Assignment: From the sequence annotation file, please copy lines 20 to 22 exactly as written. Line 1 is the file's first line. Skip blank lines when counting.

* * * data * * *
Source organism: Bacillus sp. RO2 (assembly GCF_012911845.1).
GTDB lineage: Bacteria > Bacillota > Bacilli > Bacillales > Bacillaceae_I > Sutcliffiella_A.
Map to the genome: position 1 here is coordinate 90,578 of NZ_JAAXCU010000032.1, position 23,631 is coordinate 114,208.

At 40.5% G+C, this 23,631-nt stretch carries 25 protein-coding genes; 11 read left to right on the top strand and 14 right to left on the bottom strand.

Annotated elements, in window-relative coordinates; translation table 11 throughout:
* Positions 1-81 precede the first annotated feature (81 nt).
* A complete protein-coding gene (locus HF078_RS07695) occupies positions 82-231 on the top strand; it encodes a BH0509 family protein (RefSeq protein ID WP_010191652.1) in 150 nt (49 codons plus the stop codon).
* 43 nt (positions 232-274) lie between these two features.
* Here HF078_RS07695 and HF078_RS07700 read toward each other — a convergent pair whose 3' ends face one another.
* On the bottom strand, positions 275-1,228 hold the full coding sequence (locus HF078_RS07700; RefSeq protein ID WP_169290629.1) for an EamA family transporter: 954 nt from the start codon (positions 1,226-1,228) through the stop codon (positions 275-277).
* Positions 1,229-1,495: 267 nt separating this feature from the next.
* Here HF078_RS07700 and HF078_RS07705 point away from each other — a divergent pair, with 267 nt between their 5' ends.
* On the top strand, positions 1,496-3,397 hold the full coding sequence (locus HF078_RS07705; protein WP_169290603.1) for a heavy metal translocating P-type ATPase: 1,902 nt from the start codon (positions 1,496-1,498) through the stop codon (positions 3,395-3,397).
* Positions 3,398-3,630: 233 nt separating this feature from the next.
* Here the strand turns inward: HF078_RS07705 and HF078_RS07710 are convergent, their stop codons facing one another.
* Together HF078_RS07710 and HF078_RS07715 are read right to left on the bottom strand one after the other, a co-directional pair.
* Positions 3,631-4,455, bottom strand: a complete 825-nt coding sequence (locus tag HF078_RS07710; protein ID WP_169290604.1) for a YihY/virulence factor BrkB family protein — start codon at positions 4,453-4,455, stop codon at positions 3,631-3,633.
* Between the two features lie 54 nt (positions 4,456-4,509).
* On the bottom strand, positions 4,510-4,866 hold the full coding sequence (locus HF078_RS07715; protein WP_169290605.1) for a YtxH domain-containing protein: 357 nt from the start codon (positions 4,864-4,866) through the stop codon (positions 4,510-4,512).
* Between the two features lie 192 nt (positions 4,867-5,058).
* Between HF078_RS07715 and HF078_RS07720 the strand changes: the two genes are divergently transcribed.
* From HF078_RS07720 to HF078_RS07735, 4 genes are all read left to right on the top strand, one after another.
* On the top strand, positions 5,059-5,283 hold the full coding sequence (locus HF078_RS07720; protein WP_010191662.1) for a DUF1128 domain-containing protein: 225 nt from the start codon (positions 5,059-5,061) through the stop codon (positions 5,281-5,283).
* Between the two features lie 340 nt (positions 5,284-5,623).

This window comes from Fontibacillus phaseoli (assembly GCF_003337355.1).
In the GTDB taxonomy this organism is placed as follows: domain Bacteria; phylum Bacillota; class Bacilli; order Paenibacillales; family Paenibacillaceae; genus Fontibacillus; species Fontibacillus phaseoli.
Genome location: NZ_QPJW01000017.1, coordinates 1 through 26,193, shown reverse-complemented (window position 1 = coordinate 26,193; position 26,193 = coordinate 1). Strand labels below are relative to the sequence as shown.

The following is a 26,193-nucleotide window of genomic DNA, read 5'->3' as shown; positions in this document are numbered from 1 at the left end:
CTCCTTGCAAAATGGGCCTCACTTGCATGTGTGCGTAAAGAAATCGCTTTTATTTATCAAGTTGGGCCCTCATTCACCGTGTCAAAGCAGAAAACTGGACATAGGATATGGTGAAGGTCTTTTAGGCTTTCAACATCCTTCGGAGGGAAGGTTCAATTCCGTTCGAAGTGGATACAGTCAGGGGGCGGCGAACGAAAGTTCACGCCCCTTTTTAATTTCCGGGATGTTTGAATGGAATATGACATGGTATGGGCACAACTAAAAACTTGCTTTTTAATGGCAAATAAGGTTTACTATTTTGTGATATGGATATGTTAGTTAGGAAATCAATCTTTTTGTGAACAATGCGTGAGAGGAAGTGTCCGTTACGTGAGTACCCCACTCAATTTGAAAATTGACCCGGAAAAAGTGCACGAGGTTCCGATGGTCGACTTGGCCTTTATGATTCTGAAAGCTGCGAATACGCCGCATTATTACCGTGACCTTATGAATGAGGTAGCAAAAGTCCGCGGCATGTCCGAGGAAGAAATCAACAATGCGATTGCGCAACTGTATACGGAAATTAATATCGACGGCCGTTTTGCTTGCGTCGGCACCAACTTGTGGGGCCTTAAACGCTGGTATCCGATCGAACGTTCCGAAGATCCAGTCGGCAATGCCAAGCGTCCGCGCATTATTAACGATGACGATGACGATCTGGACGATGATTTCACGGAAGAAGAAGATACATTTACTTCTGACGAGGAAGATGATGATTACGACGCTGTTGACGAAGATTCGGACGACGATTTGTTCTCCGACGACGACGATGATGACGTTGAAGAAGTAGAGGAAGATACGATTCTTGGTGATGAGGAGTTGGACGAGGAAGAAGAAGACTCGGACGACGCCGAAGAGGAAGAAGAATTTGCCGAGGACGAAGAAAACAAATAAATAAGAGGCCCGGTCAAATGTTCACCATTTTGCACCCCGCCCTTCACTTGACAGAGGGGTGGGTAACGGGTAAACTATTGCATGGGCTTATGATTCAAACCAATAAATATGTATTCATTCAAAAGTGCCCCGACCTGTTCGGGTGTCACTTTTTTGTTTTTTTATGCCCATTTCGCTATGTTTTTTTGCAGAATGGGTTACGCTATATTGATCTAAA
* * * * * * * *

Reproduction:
* Between the two features lie 192 nt (positions 4,867-5,058).
* Between HF078_RS07715 and HF078_RS07720 the strand changes: the two genes are divergently transcribed.
* From HF078_RS07720 to HF078_RS07735, 4 genes are all read left to right on the top strand, one after another.